The report into “behaviours, relationships and disputes across the PFI sector”, undertaken by industry stalwarts Barry White and Andrew Fraiser, may have left some wanting more.
As we reported last week, some believe it to be a “massive missed opportunity”, and “artificially balanced” in a way that is designed not to heap too much opprobrium on one side or another. This has therefore led to fears that the report will have little impact in practice in those cases where aggressive contract management has led to deals reaching the verge of collapse.
Indeed, it would not be obvious to an outsider on a reading of the executive summary, that a small percentage of health PFI contracts have a “toxic” culture now attached to them (a phrase used later in the report). Or that such approaches are making it “increasingly difficult to attract high calibre staff, because the employee market considers there to be growing reputational and wellbeing risks associated with accepting particular roles” (as stated again, later in the report).
Nonetheless, the authors are clear that something has to change. After urging a reset, the final lines of the executive summary are forthright in their views: “Some SPVs and/or public authorities may, instead, choose to bury their heads in the sand and hope things improve. Our view on this is clear. They won’t.”
This is, of course, only a report. While there are some who would like the light to have shone brighter on some of the negative behaviours, it could only ever do so much. It has put forward some sensible recommendations - such as the dispute resolution forum. A similar proposal in DLA Piper’s Project Autumn publication was received positively by the industry at the time.
The key, then, will be what happens next. The report is due to be formally published later this month, after which the Infrastructure & Projects Authority (IPA) will spend some time preparing its response.
How this report and its recommendations are transformed into action from the IPA will determine how PFI projects are dealt with over the next two decades, as contracts head towards expiry. The IPA is limited in what it can do to a certain extent: it is unable, for example, to mandate certain things in contracts to which it is not a party.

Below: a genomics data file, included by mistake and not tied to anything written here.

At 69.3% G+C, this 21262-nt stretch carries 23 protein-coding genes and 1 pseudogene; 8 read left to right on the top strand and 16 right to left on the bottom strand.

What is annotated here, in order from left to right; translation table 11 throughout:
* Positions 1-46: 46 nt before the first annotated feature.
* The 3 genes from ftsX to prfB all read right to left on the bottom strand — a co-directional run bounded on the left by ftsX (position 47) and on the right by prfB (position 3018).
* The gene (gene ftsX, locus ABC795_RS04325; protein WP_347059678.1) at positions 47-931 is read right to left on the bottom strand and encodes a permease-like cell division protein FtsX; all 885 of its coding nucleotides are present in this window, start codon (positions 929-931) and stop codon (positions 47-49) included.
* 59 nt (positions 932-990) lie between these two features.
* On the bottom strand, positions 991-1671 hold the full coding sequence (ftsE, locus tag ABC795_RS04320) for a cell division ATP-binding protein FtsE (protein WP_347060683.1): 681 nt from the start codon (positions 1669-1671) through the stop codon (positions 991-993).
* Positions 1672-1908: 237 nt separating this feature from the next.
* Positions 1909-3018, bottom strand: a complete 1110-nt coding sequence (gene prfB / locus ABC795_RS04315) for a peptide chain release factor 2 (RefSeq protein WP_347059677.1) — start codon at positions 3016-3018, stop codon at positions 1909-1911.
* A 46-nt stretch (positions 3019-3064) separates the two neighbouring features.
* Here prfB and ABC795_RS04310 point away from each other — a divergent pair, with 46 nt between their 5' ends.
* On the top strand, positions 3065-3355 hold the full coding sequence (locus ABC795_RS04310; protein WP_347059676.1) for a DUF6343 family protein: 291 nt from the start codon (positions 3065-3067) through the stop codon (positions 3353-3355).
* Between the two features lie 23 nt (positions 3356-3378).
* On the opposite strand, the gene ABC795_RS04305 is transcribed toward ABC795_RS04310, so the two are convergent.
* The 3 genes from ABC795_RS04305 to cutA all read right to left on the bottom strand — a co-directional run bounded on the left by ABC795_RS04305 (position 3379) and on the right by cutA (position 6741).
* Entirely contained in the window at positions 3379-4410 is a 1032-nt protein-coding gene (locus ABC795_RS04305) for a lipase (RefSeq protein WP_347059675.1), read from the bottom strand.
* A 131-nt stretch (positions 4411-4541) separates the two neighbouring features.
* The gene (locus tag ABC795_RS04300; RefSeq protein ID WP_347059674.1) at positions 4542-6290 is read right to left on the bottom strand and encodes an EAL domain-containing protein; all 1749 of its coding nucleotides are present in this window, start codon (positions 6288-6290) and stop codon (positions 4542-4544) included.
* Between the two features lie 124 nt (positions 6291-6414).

It can, however, set the environment in which these contracts operate, thereby providing, as one source put it, “something that can be relied on by parties”. In other words, a way of giving parties who feel their partners are not acting in an appropriate way, something to point to that sets out the principles of how they should be behaving.
As we discussed in our recent podcast, sources have warned that while the difficult projects may only be a tiny minority at present, the fear of contagion is real - and is even putting off international investors who worry that the “unprofessional behaviour” referred to in the White Fraiser Report could be transferred to any project that they might consider investing in.
There are, therefore, good reasons why these issues need to be tackled, especially as the government looks to increase the involvement of the private sector in things like the energy transition.
To deliver this improvement needs better resourced partners. The report does call for private parties to become ‘industrial’ managers, getting involved in the weeds of contracts, rather than ‘financial’ managers who sit back and simply look at the bottom line. But on the public sector side, too, there is a call for a more intelligent approach to contract management, which the report acknowledges will require public bodies “having the capability to implement its own auditing and assurance on performance, reporting and compliance”.
Such requirements will mean investment in resource from the public bodies - and while the report insists this is a local, not central, issue, the big question here is where will the money come from? Local authorities, health trusts and other public sector bodies are renowned for lacking cash, so this is a big ask (especially when PFI deals were often sold to authorities on the basis that they would take away their responsibilities for these assets).
We have been covering the issue of aggressive contract management for some time, back to our first in-depth report on this in February last year. The private sector has always been clear that where it works with well resourced, informed clients, they can have robust discussions and be held to account without relationships breaking down. Therefore, if these issues are to be properly tackled, the approach may well require investment into teams across the country to properly resource them.
None of this will be easy. But if these minority of projects are not to become what PFI is remembered for (regardless of the true legacy shown by the other 90% of well run schemes), all sides will need to come together and embrace not only this report, but the action that it hopefully sparks from the IPA.
A strong response is now required, because the IPA needs to set the environment in which all future relationships are based, including providing the guidance to help parties know what each side is doing and what its endgame is, so that all sides are working towards the same outcome with the same goals in mind. This will make for better relationships and, hopefully, behaviours will also improve. Without such guidance, as White and Fraiser themselves might put it, “they won’t”.